Financial $ustainability

What is Financial Sustainability?

Financial sustainability measure a Council’s  capacity to meet current and future expenditure as it falls due. It has several metrics that examine the different dimensions of a Council’s capacity to meet its current and future spends as they fall due. The different indicators are:

Indicator

Formula

Description

Underlying result (per cent) Adjusted net surplus/ total underlying revenue A positive result indicates a surplus. The larger the percentage, the stronger the result. A negative result indicates a deficit. Operating deficits cannot be sustained in the long term.Underlying revenue does not take into account non-cash developer contributions and other one-off (non‑recurring) adjustments.
Liquidity Current assets/ current liabilities Measures the ability to pay existing liabilities in the next 12 months.A ratio higher than 1:1 means there is more cash and liquid assets than short‑term liabilities.
Self-financing (per cent) Net operating cash flows/ underlying revenue Measures the ability to replace assets using cash generated by the entity’s operations.The higher the percentage, the more effectively this can be done.
Indebtedness (per cent) Non-current liabilities/ own-sourced revenue Comparison of non-current liabilities (mainly comprised of borrowings) to own-sourced revenue. The higher the percentage, the less able to cover non‑current liabilities from the revenues the entity generates itself.Own-sourced revenue is used (rather than total revenue) because it does not include capital grants, which are usually tied to specific projects.
Capital replacement Capital expenditure/ depreciation Comparison of the rate of spending on infrastructure with its depreciation. Ratios higher than 1:1 indicate that spending is faster than the depreciation rate.This is a long-term indicator, as capital expenditure can be deferred in the short‑term if there are insufficient funds available from operations, and borrowing is not an option.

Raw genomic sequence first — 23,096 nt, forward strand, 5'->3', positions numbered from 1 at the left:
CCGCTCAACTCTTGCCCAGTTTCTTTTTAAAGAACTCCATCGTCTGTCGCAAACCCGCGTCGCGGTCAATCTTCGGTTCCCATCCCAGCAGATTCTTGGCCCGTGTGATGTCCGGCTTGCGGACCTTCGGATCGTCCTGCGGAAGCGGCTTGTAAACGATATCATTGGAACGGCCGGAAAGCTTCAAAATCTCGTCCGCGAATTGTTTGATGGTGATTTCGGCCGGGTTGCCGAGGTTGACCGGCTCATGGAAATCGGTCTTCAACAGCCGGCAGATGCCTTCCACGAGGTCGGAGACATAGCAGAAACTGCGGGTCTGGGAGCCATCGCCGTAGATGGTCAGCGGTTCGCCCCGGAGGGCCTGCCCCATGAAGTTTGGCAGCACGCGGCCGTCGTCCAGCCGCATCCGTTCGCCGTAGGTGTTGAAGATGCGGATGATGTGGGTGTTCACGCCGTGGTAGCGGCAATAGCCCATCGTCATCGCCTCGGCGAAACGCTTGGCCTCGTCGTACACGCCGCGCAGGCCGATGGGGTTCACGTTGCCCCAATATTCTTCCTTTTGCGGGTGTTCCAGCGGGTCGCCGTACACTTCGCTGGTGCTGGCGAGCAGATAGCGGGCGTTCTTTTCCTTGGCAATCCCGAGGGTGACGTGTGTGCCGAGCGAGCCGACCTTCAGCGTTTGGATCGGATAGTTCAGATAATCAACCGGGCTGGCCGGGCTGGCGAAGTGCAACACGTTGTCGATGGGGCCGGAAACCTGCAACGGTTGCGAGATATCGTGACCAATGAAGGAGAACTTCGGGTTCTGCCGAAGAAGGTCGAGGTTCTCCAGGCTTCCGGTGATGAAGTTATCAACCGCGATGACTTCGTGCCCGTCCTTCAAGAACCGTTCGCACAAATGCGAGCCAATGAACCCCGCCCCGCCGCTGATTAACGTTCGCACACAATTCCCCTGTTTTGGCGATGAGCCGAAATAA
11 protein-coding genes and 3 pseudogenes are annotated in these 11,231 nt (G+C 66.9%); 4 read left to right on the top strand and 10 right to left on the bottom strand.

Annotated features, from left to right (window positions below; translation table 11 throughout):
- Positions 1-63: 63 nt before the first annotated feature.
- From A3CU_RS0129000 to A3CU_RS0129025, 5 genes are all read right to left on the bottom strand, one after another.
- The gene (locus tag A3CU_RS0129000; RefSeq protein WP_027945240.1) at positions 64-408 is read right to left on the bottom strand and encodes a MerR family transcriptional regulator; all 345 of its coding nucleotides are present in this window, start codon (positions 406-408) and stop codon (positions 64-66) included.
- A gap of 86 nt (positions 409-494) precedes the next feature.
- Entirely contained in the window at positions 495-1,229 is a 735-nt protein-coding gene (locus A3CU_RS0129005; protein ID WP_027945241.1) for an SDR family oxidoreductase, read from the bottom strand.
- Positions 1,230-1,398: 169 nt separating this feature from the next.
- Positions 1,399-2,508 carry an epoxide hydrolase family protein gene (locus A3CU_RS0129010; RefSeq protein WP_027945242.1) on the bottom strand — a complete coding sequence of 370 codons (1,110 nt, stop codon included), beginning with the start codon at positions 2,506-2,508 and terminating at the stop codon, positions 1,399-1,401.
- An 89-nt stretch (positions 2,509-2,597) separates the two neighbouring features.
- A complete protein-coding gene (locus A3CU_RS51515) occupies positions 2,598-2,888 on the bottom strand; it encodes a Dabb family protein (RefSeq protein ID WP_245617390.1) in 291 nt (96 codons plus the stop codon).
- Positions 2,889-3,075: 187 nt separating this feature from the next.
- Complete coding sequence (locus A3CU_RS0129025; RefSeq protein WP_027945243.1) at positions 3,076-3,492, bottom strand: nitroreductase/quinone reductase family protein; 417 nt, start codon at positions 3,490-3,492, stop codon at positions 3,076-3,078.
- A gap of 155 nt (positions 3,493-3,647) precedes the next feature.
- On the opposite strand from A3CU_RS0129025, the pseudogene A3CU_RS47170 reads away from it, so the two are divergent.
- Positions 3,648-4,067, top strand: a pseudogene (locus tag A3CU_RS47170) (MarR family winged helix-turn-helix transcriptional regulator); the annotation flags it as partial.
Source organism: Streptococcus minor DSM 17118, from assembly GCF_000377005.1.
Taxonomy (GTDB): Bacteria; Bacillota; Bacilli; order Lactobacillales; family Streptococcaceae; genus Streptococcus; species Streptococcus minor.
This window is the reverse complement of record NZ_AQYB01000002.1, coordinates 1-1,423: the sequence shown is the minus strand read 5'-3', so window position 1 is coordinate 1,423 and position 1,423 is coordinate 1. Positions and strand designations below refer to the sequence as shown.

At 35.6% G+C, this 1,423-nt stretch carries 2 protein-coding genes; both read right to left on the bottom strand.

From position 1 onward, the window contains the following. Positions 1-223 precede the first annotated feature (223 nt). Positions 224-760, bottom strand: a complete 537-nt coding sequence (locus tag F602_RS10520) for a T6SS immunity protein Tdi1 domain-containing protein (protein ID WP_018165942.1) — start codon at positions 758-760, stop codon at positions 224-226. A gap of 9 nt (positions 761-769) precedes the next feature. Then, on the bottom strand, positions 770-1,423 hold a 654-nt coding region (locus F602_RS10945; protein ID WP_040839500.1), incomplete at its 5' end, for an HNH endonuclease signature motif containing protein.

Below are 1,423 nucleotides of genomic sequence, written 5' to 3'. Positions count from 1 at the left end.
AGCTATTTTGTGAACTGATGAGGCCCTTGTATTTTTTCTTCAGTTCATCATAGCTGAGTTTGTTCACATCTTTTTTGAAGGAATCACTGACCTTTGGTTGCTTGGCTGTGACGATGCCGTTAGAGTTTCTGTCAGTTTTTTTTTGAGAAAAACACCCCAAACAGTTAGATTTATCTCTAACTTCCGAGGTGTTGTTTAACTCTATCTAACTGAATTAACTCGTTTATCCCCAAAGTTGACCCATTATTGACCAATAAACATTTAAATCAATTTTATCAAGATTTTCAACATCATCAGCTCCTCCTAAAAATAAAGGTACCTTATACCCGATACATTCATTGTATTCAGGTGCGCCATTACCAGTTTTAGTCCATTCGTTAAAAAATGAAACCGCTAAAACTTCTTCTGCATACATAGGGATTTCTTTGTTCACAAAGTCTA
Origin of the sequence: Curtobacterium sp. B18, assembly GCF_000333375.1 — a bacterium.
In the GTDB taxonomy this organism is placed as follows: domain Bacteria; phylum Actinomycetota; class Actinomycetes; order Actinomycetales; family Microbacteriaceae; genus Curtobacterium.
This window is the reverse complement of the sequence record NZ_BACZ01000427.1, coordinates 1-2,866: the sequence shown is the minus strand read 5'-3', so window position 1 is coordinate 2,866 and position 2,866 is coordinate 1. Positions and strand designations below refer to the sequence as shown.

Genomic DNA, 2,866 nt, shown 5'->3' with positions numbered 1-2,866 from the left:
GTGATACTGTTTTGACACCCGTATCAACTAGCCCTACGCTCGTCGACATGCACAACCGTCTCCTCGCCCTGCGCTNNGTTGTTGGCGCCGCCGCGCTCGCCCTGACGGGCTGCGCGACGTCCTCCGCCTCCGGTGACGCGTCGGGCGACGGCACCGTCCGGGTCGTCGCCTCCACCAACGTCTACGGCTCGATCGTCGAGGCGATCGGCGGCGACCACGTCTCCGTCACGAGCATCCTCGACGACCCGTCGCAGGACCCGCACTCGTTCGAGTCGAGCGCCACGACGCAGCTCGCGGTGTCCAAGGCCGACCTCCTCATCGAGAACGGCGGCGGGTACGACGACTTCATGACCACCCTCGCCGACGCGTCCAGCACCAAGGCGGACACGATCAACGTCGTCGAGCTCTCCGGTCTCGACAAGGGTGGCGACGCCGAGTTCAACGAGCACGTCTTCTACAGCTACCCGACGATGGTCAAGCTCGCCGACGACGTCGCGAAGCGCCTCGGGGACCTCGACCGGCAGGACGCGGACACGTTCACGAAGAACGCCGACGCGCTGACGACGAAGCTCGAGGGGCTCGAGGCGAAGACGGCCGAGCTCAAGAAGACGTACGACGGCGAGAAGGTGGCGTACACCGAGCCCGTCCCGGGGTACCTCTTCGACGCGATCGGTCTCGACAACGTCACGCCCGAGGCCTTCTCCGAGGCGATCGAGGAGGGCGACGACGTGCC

Renewal gap Renewal and upgrade expenditure/depreciation Comparison of the rate of spending on existing assets through renewing, restoring, and replacing existing assets with depreciation. Ratios higher than 1:1 indicate that spending on existing assets is greater than the depreciation rate.Similar to the investment gap, this is a long‑term indicator, as capital expenditure can be deferred in the short term if there are insufficient funds available from operations, and borrowing is not an option.

Dec 2012 Status:

The latest Vic Auditors General Office 2011/12 audit report is available online –  click here for the executive summary’s highlights.

The last 2 financial years indicate Monash City’s financial sustainability position, which has an overall low risk rating.

In the next cycle 2012/13 budget planning, the Defined Benefit Shortfall of $12.4 mio may lower aspects of:

  • Underlying result indicator going red –ie Council is not generating enough revenue to cover operating costs (including the cost of replacing assets reflected in depreciation expense) ie incurring an operating deficit, or
  • Liquidity indicator going red – having sufficient working capital to meet short-term commitments.

What this means is inevitable rate rises – how much and whether the 4 Years SRP plan already factored this superannuation liability needs public clarification. We will monitor this situation and report updates when available – click here for progress updates.

(Sources: 2011/12 Audit Report – ; 2010/11 Audit Report )

2010-2012 Financial Sustainability Position Tracking

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